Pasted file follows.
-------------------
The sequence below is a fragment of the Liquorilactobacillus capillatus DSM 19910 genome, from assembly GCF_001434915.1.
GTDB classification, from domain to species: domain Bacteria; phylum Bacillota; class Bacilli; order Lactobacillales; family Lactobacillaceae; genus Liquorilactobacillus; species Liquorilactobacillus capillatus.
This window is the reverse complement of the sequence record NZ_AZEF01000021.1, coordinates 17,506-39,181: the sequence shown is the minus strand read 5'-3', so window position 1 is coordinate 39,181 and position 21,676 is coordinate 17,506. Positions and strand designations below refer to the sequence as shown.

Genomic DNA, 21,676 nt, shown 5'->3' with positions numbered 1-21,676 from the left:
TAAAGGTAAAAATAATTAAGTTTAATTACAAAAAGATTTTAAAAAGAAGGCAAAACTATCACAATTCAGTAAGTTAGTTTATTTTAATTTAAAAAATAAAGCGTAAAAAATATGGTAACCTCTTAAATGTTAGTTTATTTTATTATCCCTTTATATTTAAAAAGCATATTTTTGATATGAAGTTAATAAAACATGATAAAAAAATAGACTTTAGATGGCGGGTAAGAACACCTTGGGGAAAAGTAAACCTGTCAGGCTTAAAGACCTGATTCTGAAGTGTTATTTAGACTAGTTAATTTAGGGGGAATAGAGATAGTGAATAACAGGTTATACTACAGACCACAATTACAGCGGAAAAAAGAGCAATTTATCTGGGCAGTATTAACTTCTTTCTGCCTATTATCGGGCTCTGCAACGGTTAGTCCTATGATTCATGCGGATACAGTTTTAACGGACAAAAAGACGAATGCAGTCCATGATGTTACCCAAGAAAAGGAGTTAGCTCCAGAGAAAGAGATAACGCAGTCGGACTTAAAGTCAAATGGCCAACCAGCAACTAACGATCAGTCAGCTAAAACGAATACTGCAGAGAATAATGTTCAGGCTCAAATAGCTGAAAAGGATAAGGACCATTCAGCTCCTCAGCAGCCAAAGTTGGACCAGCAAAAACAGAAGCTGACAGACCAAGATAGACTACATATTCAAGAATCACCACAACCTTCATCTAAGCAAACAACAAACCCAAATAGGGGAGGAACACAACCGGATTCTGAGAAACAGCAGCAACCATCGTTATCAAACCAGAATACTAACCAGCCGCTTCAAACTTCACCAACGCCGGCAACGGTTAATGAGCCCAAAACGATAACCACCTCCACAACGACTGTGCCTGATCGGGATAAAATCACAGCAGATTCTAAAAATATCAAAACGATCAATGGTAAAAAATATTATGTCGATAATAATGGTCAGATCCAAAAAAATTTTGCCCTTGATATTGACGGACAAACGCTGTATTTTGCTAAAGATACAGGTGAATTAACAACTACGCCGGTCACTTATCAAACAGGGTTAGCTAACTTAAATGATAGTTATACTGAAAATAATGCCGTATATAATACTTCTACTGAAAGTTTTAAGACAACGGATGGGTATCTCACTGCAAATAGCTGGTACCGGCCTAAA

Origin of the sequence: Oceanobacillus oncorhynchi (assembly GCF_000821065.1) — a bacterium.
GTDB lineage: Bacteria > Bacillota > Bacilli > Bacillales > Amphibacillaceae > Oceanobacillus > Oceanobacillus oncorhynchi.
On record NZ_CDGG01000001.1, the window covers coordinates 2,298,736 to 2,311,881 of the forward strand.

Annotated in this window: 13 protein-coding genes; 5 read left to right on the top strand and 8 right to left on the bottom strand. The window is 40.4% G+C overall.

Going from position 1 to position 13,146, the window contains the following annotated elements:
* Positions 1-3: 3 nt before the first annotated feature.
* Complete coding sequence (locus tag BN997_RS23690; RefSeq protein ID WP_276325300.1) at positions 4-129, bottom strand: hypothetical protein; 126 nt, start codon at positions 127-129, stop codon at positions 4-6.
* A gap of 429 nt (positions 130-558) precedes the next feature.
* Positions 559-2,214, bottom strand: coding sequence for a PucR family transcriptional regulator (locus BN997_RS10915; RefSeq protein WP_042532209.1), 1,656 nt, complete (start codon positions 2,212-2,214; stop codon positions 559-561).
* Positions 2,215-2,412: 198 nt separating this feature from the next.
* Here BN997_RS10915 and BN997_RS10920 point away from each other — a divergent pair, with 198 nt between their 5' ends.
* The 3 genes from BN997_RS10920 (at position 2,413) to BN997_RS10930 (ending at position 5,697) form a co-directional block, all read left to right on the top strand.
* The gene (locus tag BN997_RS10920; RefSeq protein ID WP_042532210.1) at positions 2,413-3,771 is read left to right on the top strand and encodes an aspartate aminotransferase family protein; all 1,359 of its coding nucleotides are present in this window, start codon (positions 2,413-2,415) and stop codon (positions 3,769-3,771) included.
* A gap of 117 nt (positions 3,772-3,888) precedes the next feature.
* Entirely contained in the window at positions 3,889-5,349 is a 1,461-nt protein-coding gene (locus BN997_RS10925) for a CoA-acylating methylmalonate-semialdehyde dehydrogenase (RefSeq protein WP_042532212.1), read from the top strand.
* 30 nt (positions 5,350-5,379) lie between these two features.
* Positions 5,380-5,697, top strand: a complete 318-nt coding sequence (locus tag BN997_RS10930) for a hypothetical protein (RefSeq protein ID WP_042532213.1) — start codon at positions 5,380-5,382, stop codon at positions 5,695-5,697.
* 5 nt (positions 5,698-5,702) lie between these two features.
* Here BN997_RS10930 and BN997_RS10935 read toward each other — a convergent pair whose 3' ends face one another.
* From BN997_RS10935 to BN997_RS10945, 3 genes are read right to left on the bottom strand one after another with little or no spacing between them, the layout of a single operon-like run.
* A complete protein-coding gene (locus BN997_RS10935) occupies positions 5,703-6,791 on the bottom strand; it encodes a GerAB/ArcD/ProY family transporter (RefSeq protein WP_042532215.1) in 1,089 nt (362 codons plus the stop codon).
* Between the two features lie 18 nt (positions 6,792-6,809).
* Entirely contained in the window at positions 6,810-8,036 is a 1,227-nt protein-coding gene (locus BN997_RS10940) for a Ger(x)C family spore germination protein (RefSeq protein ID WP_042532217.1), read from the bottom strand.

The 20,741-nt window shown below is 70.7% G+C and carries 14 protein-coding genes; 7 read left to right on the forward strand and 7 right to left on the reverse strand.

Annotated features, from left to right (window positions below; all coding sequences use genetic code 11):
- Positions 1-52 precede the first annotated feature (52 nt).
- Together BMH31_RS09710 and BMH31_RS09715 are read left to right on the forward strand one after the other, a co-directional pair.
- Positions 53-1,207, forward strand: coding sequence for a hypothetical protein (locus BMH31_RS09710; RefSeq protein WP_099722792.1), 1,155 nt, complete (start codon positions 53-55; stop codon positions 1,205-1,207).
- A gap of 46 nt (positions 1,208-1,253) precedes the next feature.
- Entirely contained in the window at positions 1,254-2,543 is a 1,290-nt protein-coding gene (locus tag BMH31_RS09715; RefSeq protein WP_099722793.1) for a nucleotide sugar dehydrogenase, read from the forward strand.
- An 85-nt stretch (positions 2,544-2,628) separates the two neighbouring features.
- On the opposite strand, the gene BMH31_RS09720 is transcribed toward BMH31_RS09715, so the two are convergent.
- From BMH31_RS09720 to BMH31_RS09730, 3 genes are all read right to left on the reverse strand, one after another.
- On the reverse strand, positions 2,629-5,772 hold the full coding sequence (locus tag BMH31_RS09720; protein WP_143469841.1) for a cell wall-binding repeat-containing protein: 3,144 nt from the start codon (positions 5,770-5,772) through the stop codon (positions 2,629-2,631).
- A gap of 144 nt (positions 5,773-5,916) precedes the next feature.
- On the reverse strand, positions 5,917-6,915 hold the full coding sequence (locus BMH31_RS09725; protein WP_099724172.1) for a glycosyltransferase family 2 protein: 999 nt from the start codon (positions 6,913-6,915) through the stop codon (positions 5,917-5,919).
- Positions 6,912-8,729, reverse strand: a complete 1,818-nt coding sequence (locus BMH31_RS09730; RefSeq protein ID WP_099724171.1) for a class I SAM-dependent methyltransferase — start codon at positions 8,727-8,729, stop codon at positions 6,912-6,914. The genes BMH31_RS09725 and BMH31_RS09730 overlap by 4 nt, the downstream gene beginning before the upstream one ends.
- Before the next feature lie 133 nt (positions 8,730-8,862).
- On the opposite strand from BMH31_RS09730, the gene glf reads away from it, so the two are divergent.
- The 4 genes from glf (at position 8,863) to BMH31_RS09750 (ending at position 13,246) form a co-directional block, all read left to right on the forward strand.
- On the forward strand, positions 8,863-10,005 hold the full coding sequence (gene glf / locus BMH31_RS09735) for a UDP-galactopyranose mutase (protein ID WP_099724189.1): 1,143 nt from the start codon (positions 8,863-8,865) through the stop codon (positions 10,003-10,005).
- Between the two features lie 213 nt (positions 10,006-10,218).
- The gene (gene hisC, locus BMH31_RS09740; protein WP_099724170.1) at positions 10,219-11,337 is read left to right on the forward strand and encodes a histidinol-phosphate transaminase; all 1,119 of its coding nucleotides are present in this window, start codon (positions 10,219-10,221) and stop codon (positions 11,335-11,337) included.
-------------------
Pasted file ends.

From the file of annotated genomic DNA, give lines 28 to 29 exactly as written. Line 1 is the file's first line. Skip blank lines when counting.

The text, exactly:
* Entirely contained in the window at positions 6,810-8,036 is a 1,227-nt protein-coding gene (locus BN997_RS10940) for a Ger(x)C family spore germination protein (RefSeq protein ID WP_042532217.1), read from the bottom strand.

The 20,741-nt window shown below is 70.7% G+C and carries 14 protein-coding genes; 7 read left to right on the forward strand and 7 right to left on the reverse strand.